We begin with a teaser trailer for the original film. Teaser were relatively new at the time and were still experimenting with the inform-withhold formula.
Video provided by Christopher StewartThe first thing that sticks out here is the tone of this trailer compared to the theatrical trailer. It's more comedic in nature, playing up its comedy angle. This was probably early in the marketing cycle of the film for Colombia Pictures and they were experimenting with how to present the film to the general public. Also not present in this teaser is the famous Ray Parker Jr theme song. The song that told hold of the country, the song that is engrained in our very souls, is not used in this teaser. Anyway, interesting piece of history marketing.
[For this next video please advance to mark 3:39]
Video Provided by Jurassic1993Park
TV spots are one of my favorite things in the world. Not only are they so short they almost deliver no information about the film itself I also indentify them more then theatrical trailers because I was watching television long before I was going to the theater so these were my first exposure to many movies. I failed to connect home viewing and theater viewing together when I was younger. I mean, I knew you would go to a theater to watch movies but I didn't recognize why I couldn't watch the same film at home on TV. There was no seperation yet and TV spots are largely responsible for that I feel. Finally, I love when TV spots end with things like "playing now at the highland mall" or "check your local listings" because it dates and localizes something as national as a large release film. The TV spot that I would see in Florida was probably different then the TV spot someone saw in Ohio. It's a moment in time saved to tape (and then transfered to DVD then uploaded to Youtube). I'm probably being too wistful over something as simple as a TV spot but that's who I am. That's me, that's M.E. Strange.
This spot is short and to the point. Ghosts are real, mean, and here. The Ghostbusters, the best and only, are the only ones who can stop them and are rated PG. That's it. The only new amount of information given to us is that the film is PG. PG! I'll say that again, Ghostbusters was only, and still is, rated PG. You wouldn't think that right?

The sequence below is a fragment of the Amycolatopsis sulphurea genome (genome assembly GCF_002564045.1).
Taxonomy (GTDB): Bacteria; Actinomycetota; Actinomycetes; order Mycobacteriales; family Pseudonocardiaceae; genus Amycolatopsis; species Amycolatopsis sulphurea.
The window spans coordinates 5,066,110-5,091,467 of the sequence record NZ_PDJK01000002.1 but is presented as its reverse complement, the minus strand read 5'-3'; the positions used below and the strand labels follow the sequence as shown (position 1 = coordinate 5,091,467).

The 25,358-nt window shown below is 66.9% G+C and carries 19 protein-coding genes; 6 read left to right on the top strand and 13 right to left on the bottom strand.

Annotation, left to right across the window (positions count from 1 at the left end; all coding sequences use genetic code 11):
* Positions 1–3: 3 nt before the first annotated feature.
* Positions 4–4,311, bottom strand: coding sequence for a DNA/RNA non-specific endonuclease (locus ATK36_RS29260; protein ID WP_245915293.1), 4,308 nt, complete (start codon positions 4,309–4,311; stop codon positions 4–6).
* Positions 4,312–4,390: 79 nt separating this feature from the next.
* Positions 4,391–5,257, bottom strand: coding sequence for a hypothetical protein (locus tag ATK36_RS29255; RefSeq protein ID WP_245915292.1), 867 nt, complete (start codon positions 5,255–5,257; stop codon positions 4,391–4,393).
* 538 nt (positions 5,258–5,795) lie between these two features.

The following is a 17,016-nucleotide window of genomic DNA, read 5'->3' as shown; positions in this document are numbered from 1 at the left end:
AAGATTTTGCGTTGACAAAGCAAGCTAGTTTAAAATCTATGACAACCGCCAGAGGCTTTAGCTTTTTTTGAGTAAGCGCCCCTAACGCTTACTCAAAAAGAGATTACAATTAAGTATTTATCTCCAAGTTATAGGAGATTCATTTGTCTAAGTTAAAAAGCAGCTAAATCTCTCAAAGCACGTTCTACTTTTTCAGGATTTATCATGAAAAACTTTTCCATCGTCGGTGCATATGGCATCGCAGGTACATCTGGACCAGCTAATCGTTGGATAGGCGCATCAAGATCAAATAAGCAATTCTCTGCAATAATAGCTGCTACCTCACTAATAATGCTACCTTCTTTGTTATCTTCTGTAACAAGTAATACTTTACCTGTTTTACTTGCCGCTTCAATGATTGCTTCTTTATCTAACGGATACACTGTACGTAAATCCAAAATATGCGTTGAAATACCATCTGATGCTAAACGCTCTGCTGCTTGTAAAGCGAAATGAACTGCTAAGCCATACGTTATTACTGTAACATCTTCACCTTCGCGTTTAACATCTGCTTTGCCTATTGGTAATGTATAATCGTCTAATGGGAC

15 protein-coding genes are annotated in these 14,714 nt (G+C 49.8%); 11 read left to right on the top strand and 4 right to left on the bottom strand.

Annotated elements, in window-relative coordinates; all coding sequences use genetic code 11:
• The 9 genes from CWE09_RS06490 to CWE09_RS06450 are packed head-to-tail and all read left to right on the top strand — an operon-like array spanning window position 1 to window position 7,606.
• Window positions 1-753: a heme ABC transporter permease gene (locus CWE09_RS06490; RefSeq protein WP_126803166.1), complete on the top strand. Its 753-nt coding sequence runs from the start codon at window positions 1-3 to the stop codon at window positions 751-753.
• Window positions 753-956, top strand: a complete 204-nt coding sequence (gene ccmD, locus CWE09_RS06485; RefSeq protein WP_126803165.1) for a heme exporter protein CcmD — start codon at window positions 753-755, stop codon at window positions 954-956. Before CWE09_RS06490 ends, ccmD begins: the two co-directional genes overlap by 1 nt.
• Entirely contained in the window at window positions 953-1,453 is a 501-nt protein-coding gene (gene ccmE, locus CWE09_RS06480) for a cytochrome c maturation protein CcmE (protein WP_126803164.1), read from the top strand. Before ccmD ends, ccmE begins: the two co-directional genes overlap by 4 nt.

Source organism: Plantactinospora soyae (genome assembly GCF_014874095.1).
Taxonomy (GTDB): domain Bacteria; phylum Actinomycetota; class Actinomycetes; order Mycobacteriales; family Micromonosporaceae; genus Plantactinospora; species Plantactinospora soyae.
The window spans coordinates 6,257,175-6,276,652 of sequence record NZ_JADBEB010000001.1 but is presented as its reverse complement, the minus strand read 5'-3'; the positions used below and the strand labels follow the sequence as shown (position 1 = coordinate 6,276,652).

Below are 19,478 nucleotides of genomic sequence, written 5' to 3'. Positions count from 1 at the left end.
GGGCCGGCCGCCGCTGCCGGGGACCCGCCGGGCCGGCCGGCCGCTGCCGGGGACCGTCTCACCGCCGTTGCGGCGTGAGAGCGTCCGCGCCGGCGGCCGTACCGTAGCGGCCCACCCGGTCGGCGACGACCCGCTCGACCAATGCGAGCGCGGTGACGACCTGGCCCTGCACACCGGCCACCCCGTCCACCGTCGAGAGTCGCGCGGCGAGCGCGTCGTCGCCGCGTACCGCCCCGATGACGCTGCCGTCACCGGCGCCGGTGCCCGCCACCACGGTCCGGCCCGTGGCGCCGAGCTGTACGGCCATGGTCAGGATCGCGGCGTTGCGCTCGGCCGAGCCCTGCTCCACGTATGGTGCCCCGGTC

Video Provided by Ghostbusters.net
Just to take you back, when a film was released in theaters it would take up to a year until the film would come to video and even longer before it came to television, so when a major network (usually ABC) was going to air a movie for the first time it was a big damn deal. I'm not sure the exact date for this showing but it features the ABC Sunday Night Movie bumper from 1987. It also features what sounds like ABC's voice-over announcer for TGIF. Tone is back to comedic, but by this time it was one of the most famous comedies of all time so it makes since. Another great time piece.
Video Provided by Filmmack
This is another ABC bumper, this time advertising the ABC Movie Special. I'm going to say this is more 90's than 80's. I love how Stay Puft is included in the cast list, as if this was his breakout role.
Video Provided by I'm Back...
These seems to be from the same time advertising it's showing on the ABC Movie Special (listed as being aired in Baltimore). Tiny difference but much the same. Moving on.
No idea where or when this came out (although released on ABC flagship WABC-TV in New York). What I wanted to feature here was what looks like a station made logo for the film, even with it's own no-ghost logo. Love it.
As you can see the Summer of '84 and beyond was all about the 'Ghostbusters' (1984). All these trailers focus on many of the most well-known scenes in the film but, sadly, lack a lot of Winston for some reason. I don't want to assume I just feel the need to point out. These stand as a moment in time when America was being Ghostbuster bombed (but not yet GB obsessed, that will come later). 1984 must of felt like the year of Ghostbusters and there would not be another Summer like it...well, until the Summer of '89 (but that's a story for next Tuesday).